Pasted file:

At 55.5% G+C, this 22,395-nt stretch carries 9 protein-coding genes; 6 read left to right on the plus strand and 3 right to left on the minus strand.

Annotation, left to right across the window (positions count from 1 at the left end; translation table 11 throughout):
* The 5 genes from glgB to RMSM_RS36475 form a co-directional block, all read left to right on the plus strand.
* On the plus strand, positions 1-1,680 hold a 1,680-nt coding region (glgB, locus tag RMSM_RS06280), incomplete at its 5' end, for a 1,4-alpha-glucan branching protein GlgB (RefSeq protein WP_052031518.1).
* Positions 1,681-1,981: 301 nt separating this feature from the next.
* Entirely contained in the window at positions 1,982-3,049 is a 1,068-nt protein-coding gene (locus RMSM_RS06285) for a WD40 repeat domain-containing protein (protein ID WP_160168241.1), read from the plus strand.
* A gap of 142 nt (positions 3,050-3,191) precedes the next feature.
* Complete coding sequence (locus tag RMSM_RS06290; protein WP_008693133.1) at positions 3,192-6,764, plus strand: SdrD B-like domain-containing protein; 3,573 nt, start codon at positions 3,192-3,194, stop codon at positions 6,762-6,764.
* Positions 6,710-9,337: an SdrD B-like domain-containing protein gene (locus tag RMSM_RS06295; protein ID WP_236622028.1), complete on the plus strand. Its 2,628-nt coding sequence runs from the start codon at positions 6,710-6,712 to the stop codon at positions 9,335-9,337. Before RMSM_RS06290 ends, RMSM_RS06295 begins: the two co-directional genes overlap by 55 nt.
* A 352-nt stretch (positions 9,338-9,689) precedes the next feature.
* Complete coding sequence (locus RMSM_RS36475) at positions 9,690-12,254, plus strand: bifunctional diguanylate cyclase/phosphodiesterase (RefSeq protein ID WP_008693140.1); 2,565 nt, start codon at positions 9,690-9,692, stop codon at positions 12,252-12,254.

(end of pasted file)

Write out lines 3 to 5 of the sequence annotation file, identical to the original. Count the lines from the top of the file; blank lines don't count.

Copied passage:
* The 5 genes from glgB to RMSM_RS36475 form a co-directional block, all read left to right on the plus strand.
* On the plus strand, positions 1-1,680 hold a 1,680-nt coding region (glgB, locus tag RMSM_RS06280), incomplete at its 5' end, for a 1,4-alpha-glucan branching protein GlgB (RefSeq protein WP_052031518.1).
* Positions 1,681-1,981: 301 nt separating this feature from the next.